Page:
One of the largest empirical studies of voir dire concluded with findings strongly suggesting that attorney-conducted voir dire leads to an atmosphere where prospective jurors are more likely to provide meaningful self-disclosure and thus produce a more effective voir dire examination.7   In the study, researchers looked at the “reciprocity effect”8 and measured the degree of prospective juror self-disclosure under judge-conducted voir dire versus attorney-conducted voir dire.9  The study found that prospective jurors “viewed the judge as an authority figure and were much more guarded in their responses.”10 Moreover, researchers observed that “from the direction and magnitude of the change scores that during a judge-conducted voir dire juror attempted to report not what they truly thought or felt about an issue, but instead what they believed the judge wanted to hear.”11 In contrast, when the attorneys conducted voir dire, the “jurors did not view the attorneys as possessing the same type of authority as the judge, which tended to result in a greater degree of self-disclosure” so long as the attorneys also self-disclosed and did not adopt a cold or aloof approach.12
Lastly, I.R.C.P. 47, read in conjunction with Idaho’s “great latitude” rule, directs that courts must, after their initial questioning, act as supervisor for the majority of voir dire while the parties’ attorney(s) act as primary examiners of the potential jurors. Subsection (f) of Rule 47 states that voir dire of the prospective jurors is initially directed by the court. I.R.C.P. 47(f)(1). Next, subsection (f) states that after the trial court completes this initial examination, the parties “to the action must be permitted to question each prospective juror concerning qualifications to sit as a juror in the action.”13  Additionally, once the court has played its role as initial examiner, I.R.C.P. 47(f)(2) directs the trial court to resign itself to the role of supervisor during the remainder of voir dire.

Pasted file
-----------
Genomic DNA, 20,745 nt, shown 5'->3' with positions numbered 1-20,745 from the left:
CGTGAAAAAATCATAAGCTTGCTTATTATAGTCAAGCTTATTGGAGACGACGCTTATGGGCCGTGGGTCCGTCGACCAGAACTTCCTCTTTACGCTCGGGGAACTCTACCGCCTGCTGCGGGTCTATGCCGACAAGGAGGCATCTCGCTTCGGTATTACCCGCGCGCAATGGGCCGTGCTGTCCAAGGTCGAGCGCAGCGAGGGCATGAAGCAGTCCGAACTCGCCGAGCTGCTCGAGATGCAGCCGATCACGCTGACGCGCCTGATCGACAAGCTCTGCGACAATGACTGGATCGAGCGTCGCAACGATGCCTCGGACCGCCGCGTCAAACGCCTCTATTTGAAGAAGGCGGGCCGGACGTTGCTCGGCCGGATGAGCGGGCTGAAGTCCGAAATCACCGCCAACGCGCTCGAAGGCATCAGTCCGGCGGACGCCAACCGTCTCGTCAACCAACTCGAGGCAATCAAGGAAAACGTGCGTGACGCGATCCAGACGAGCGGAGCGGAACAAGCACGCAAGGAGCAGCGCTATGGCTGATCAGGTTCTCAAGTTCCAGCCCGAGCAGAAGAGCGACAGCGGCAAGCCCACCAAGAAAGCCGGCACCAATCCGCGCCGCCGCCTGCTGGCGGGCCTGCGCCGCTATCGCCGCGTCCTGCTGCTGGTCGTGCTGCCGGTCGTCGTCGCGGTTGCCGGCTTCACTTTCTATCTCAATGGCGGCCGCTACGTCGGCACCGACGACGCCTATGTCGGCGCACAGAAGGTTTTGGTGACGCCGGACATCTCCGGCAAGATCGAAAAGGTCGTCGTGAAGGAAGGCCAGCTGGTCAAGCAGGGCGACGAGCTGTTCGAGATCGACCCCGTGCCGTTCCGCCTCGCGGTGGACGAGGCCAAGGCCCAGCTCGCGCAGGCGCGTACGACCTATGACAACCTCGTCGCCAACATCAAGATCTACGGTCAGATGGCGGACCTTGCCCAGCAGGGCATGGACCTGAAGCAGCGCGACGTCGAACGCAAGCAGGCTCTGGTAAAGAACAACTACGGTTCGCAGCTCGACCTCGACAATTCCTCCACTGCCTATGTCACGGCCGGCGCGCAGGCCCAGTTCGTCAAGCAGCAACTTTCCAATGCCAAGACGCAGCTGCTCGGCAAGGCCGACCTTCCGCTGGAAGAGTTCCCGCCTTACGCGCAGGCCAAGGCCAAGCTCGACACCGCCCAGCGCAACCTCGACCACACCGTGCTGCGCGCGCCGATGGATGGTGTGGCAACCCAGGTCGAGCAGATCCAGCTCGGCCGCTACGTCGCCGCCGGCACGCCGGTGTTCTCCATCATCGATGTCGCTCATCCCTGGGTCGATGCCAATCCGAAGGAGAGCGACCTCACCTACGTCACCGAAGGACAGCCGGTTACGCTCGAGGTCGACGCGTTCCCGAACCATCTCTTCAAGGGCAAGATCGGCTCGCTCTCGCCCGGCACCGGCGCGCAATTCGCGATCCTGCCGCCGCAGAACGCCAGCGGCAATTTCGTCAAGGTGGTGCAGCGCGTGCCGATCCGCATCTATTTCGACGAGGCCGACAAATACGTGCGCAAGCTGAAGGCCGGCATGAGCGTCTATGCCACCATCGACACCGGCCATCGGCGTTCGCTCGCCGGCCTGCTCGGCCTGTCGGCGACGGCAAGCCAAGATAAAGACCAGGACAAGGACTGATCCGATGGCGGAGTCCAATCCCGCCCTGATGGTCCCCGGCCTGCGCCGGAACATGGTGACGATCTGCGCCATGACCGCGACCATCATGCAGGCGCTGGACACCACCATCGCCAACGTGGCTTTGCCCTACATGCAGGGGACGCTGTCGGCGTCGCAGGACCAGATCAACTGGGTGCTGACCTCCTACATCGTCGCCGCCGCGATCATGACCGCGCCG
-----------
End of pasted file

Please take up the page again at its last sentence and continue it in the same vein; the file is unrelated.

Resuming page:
Accordingly, for the purpose of saving that inviolate right to a jury trial, attorney-led voir dire should be preserved without intrusive boundaries on time and method. Otherwise, trial lawyers and their clients face the risk of yet another constraint on an already threatened right to a fair trial. So, if Idaho trial lawyers can collectively and consistently assert motions to protect this vital element to the trial—both in the criminal and civil settings—then they also ensure the livelihood of quality voir dire, and thus the prospect of justice rendered by a truly impartial jury.
1. Nathan Starnes (ITLA Member), Kurt Holzer (ITLA Past President) and Sean Wilson (3L, University of Idaho College of Law) are credited with assisting in this article.  Briefing on this issue will be provided to the ITLA brief bank.
2. See State v. McKeehan, 91 Idaho 808, 819, 430 P.2d 886, 897 (1967).
3. State v. Johnson, 163 Idaho 412, 418, 414 P.3d 234, 240 (2018).
4. See Darbin v. Nourse, 664 F.2d 1109, 1112–13 (9th Cir. 1981).
5. Id.
6. See Hans and Jehle, Avoid Bald Men and People With Green Socks? Other Ways to Improve the Voir Dire Process in Jury Selection, 78 CHI. KENT L. REV 1179, 1185 (citing a 1994 survey memorandum submitted by the Federal Judicial Center to the Advisory Committee on Civil Rules and Advisory Committee on Criminal Rules on October 4, 1994).
7. Frank P. Andreano, Voir Dire: New Research Challenges Old Assumptions, 95 ILL. B.J. 474, 476 (2007).
8. “At its most basic, reciprocity effects holds that the level of self-disclosure an individual will make depends on whether he or she first receives self-disclosure from the interviewer.” Id.
9. Id.
10. Id.
11. Id (quotations omitted).
13. Id.